Until quite recently, any discussion of income inequality in Australia was met by howls of “class war” from the political right. Particularly under Abbott, the right wanted to fight on culture war issues, while treating economic policy as a matter of competent management, in which the conservative parties were assumed, by default, to be superior.
Suddenly, however, it appears we are going to have a class war election, largely because of the choices made by the Turnbull government.
The obvious starting point is the trigger for the (presumed) double dissolution, the bill to re-establish the Australian Building and Construction Commission, a regulatory body designed to be more hostile to unions than the Fair Work Commission and related bodies. At the same time, the government has promised to abolish the Road Safety Remuneration Tribunal, a regulatory body established by Labor with the opposite intent.
While anything is possible, the most likely outcome is that the ABCC bill will be passed by the Senate with amendments calling for things like a Royal Commission into banks, an inquiry into corruption in business, tax evasion and so on. To get the double dissolution, Turnbull will have to reject those amendments. So, the big question arising from the putative basis of the election will be “who are the real crooks here?”.
Turning to policy, the tax reform fiasco has pushed Turnbull to a position where, according to leaks, the only tax measures in the forthcoming Budget will be a cut in company tax rates and the abolition of the budget repair levy on high income earners (despite the obvious fact that the budget has not been repaired. I have to say, I find this difficult to believe. Surely the government has some kind of rabbit in the hat to obscure the fact that they are giving only to the rich, while taking from the poor. But this is unlikely to succeed in deceiving many.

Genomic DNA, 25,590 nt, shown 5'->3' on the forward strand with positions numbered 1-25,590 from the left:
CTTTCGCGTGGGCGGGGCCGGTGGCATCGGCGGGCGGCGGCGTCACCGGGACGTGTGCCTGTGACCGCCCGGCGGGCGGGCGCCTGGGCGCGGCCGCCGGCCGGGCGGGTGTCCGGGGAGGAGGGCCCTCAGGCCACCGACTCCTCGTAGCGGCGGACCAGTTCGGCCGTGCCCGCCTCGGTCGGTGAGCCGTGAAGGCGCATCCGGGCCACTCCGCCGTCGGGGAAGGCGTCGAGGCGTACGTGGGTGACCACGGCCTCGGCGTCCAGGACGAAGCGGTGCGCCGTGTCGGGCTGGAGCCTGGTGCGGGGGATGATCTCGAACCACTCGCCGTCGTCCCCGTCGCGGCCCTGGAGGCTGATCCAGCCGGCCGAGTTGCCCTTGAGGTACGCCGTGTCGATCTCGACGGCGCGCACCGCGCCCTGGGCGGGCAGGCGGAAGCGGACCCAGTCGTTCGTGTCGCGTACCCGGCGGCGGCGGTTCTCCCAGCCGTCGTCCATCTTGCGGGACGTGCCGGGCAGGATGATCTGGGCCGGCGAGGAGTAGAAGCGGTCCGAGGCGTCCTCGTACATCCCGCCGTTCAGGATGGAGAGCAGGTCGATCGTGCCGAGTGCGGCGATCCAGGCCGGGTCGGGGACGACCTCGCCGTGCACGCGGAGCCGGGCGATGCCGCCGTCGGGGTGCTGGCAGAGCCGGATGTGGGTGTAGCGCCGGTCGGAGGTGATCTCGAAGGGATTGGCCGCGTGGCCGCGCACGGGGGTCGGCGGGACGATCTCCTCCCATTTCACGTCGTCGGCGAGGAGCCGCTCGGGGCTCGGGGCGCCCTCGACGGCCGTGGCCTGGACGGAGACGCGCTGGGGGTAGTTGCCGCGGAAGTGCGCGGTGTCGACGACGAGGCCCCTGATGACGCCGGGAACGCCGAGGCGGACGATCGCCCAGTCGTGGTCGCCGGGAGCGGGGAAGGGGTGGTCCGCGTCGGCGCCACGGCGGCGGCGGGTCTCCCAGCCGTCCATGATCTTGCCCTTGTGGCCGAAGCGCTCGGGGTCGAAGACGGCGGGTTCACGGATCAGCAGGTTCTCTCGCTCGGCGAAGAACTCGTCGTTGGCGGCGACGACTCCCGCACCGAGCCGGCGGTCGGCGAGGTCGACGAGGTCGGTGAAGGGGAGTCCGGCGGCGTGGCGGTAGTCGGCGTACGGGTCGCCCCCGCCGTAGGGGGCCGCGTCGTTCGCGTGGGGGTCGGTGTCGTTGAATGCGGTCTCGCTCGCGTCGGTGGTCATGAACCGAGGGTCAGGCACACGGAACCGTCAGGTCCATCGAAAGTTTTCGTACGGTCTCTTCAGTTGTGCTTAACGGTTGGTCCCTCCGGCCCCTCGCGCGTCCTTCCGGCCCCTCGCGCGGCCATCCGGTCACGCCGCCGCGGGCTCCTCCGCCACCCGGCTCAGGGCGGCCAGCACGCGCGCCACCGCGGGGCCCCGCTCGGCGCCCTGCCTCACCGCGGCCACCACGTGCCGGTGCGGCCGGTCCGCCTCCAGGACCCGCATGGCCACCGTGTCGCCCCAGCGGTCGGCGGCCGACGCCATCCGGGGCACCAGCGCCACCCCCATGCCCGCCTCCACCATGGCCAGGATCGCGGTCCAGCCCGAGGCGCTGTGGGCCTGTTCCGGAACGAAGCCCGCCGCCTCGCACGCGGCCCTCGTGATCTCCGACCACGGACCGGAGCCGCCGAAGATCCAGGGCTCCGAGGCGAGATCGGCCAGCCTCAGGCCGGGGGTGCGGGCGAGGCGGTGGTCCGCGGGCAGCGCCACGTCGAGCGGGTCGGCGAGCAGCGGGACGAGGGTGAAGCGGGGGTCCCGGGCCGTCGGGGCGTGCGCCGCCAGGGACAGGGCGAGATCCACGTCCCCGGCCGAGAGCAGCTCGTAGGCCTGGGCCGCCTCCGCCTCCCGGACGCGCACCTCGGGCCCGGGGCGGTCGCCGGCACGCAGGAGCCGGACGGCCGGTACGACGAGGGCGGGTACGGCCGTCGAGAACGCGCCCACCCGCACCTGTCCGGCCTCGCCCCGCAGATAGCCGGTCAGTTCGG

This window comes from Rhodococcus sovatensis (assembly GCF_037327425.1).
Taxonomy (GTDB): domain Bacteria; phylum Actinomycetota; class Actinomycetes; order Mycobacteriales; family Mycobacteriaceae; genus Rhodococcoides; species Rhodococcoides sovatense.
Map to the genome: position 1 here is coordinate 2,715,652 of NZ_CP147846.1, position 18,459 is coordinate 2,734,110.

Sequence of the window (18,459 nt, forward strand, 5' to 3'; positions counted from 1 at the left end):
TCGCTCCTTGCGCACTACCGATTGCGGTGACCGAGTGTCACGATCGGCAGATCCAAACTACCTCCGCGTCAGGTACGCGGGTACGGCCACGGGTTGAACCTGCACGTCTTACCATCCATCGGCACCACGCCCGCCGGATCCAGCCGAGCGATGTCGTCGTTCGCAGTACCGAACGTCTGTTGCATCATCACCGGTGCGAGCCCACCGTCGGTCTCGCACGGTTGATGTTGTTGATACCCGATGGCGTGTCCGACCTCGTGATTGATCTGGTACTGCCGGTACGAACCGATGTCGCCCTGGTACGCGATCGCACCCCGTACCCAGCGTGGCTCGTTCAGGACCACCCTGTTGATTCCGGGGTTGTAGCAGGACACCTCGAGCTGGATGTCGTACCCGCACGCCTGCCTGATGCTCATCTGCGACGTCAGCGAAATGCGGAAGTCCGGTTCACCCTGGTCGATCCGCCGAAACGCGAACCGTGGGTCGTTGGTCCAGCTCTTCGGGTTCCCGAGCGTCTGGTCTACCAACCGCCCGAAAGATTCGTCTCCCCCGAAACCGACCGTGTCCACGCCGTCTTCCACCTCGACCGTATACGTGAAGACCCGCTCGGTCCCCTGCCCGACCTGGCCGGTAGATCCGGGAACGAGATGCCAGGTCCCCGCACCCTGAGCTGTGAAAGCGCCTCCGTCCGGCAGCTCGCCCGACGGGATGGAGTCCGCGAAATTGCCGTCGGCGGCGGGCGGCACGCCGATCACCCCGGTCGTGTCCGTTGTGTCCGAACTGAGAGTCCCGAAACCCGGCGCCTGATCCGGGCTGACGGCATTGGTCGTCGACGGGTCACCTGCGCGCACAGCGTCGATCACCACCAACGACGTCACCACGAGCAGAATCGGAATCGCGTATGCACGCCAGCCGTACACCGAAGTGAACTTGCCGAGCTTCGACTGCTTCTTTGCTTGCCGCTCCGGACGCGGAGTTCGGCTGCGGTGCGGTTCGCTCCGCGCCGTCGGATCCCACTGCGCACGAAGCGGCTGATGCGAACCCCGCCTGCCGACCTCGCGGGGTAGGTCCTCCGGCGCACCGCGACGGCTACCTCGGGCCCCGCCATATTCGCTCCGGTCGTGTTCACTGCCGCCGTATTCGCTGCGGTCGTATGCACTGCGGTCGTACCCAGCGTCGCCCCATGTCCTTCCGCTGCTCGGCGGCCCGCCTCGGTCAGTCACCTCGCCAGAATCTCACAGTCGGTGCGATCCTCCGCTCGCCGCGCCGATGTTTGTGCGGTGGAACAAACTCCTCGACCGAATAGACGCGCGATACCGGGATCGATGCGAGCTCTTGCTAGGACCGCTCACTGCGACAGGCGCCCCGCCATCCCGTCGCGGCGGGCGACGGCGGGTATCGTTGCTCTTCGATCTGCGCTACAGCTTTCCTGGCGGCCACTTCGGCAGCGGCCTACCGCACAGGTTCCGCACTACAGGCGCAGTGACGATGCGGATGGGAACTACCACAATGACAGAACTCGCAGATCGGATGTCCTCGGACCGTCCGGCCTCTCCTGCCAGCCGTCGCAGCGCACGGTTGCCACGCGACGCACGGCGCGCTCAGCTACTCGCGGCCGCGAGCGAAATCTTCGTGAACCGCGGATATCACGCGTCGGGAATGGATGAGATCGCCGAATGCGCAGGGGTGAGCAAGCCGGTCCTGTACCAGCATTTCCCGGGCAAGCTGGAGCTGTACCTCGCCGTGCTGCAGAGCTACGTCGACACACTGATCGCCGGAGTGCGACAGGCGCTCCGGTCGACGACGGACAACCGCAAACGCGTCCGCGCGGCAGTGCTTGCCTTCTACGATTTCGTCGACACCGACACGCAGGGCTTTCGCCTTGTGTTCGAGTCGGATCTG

Then there’s health and education. Abbott was thrown out, in large measure, because he broke promises to match Labor on the Gonski and NDIS reforms. Turnbull was part of the LNP government elected on the basis of those promises, and is bound by them just as much as Abbott was. But, like Abbott, he is breaking his promises in a class-war fashion. In order to keep the (bipartisan) promise that no rich school would be worse off, he is breaking the promises made to poor state schools.
In all of this, the class war aspect is pretty much undisguised. The one issue where Turnbull wants to maintain the old rhetoric relates to personal background. According to his backers, it’s perfectly OK to attack Shorten on the basis that he is a former trade union official, but it’s class war to mention that Turnbull is a multi-millionaire advocating policies that benefit him and people like him. Good luck with that.